Palestinians 'paralysed' by lack of vision
Peace activist Jeff Halper believes Israel thinks it has ‘won’ the struggle for Palestine, writes MICHAEL JANSENin Jerusalem
THE PROSPECTS for peace are poor in the Holy Land of Jews, Christians and Muslims.
Mahdi Abdul Hadi, head of an East Jerusalem think tank, has told The Irish Times that Palestinians are paralysed.
The society, he says, “is divided into four groups: the business elite, which has reached an accommodation” with Israel; the security establishment, which co-operates with and provides “100 per cent security” for Israel; the youth (15-40 years), which is 60 per cent of the populace and which is looking for an effective way to resist the occupation; and Muslim fundamentalists, who are “not sleeping but keep an open eye to fill the vacuum” when current ruling elites are ousted.
There is “no leadership and no consensus” on how to respond to the overwhelming Israeli challenge, says Abdul Hadi.
People struggle on an episodic basis under temporary leaders but there is no long-term strategy, no vision. In East Jerusalem “all the components of Israeli society – intelligence, army, police and settlers – combine to crush Palestinians”.
Israeli activist Jeff Halper agrees with Abdul Hadi’s analysis. “Israel thinks, ‘We’ve won’” the century-long struggle for Palestine, he says. He describes Israel as “one of the last colonial systems and the first one that ever won”.
Following last month’s visit to Washington by Israeli prime minister Binyamin Netanyahu, Halper says, “his spokesman said the Palestinian issue was not even raised” in talks with US president Barack Obama. “We’re moving toward normalisation” of the situation, he adds. The issue of Palestine has slipped from the agenda. “We have pacified the Palestinians, there are no more attacks or terrorism.”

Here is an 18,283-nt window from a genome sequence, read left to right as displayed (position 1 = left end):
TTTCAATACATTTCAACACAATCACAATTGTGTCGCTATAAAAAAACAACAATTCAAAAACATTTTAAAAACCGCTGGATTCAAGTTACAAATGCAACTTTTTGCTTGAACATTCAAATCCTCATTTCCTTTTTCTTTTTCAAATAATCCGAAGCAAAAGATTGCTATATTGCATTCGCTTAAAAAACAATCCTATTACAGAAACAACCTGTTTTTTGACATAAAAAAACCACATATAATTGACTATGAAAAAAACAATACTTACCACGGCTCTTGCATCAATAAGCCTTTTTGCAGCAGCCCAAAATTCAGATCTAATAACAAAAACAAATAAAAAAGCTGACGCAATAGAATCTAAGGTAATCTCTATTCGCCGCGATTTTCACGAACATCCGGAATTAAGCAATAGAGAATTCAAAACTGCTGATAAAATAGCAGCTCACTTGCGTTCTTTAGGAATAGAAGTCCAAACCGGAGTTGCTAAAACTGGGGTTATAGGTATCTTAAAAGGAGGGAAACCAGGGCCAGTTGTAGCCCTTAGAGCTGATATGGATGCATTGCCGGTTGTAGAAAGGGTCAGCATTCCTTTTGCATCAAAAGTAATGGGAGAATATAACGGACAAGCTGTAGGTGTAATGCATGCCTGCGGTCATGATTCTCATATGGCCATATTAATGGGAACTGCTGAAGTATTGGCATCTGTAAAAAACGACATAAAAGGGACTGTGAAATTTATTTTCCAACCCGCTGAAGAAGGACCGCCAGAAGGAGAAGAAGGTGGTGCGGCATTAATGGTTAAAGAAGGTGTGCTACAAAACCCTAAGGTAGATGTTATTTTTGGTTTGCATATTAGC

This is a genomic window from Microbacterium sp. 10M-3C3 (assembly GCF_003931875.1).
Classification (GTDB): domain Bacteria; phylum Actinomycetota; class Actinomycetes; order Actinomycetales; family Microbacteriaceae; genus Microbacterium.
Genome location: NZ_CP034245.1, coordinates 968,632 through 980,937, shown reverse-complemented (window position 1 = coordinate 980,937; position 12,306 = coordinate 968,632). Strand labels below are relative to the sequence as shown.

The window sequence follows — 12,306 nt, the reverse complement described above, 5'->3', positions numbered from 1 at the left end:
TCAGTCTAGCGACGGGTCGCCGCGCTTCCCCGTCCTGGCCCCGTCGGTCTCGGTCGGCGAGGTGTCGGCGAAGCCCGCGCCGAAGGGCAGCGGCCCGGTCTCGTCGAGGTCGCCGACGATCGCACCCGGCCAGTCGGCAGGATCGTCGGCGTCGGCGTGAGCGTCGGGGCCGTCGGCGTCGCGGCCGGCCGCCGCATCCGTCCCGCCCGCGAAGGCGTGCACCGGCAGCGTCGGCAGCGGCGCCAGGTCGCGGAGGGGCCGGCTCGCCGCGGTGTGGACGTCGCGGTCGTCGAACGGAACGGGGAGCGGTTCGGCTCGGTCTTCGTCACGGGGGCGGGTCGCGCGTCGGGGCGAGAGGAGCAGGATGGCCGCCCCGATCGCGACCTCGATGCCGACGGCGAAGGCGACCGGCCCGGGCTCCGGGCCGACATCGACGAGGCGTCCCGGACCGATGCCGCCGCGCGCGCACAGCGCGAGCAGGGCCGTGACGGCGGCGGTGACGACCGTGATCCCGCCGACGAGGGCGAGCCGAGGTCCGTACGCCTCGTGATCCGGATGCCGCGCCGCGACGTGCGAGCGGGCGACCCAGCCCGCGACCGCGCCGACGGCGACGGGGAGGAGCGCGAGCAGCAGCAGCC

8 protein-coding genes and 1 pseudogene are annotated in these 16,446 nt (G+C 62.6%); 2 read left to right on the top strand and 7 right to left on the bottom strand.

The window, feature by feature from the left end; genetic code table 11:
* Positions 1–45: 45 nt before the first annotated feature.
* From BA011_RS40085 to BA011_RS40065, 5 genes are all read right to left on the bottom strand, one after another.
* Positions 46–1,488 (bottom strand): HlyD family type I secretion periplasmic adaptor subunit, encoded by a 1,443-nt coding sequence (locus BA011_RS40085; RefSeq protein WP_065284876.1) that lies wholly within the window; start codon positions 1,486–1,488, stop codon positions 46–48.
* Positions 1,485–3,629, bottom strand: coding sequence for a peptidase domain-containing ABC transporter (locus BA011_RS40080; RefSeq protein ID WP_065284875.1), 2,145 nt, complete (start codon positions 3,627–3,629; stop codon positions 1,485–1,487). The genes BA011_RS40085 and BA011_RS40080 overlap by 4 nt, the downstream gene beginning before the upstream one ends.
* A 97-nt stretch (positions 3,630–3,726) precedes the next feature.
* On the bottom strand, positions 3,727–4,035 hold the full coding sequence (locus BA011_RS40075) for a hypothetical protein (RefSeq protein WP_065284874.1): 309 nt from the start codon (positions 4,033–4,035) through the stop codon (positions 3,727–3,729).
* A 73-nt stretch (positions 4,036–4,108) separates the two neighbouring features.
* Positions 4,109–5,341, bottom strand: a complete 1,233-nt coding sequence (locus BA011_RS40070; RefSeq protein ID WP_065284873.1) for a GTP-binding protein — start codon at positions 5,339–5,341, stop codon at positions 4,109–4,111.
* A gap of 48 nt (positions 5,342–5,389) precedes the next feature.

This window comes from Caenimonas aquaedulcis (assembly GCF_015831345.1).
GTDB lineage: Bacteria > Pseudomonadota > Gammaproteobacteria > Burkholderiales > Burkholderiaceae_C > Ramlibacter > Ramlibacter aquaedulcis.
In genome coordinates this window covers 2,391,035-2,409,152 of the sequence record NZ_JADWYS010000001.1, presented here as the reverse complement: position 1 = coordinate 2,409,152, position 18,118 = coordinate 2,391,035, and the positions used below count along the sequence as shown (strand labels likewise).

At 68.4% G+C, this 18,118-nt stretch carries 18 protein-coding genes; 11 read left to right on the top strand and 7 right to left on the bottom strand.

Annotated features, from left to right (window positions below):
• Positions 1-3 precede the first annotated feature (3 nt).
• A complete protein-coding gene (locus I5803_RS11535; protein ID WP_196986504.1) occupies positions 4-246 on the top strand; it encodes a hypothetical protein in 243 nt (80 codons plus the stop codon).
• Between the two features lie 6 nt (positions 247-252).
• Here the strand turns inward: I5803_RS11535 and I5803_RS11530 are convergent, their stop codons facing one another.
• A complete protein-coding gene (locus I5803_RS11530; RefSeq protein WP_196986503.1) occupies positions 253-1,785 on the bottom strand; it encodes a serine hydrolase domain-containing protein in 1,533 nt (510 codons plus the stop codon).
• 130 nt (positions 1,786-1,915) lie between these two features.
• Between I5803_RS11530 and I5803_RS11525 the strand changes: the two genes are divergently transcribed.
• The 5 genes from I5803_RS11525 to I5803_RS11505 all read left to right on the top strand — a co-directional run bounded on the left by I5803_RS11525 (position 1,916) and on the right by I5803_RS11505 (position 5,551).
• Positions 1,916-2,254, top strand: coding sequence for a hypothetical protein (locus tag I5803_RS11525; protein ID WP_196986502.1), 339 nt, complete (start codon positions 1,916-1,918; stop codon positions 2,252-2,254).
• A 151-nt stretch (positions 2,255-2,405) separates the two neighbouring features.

The “two-state solution”, involving the emergence of a Palestinian state alongside Israel, is finished. “The Israeli military has told the politicians that security-wise there is no space for a Palestinian state.”
Halper, founder of the Israeli Committee against House Demolitions, says Netanyahu took with him to the US settler leaders and staff members to “float a new Israeli plan” in Congress.
This plan is based on the 1993 Oslo Accords, which divided the West Bank, captured by Israel in 1967, into areas A, B, and C. In Area A, 17 per cent of the territory, Palestinians would have “autonomy-minus”; Area B, 23 per cent, would be “shared” by Israel and the Palestinians; and Area C, 60 per cent, where Israeli settlements are located, would be “annexed” by Israel, which could grant some of the residents full citizenship “without disturbing the demographic balance” between Palestinians and Israeli Jews. “Palestinians would become a permanent underclass. They will either leave or hunker down.” Halper says.
Palestinian enclaves would be isolated and “Palestinian neighbourhoods in East Jerusalem split up by settlers”. East Jerusalem and its Palestinian inhabitants would be absorbed by Israel, while Gaza would be on its own and encouraged to establish ties to Egypt.
Halper believes the international community will accept the situation and “normalise relations”. However, Israel will not succeed in gaining “acceptance by the Muslim world”, he says. “Palestine is like a [fish] bone in the throat of Muslims” and “nothing will change unless the issue is resolved”.
In Halper’s view, the only development that could prevent Israel from succeeding is the collapse or dissolution of the Palestinian Authority. He is convinced that this will happen when the “situation becomes so intolerable for Palestinians that international community will act”.
A European analyst who has worked here for more than 20 years argues that the Israelis may succeed with their plan for the time being but in the long run the situation is untenable. The analyst believes that the international community cannot continue to behave as though the two-state solution remains on the table and to insist that the UN and international agencies operate on that basis. There has to be recognition of the transformation of the situation on the ground by the Israeli settlement enterprise and new thinking.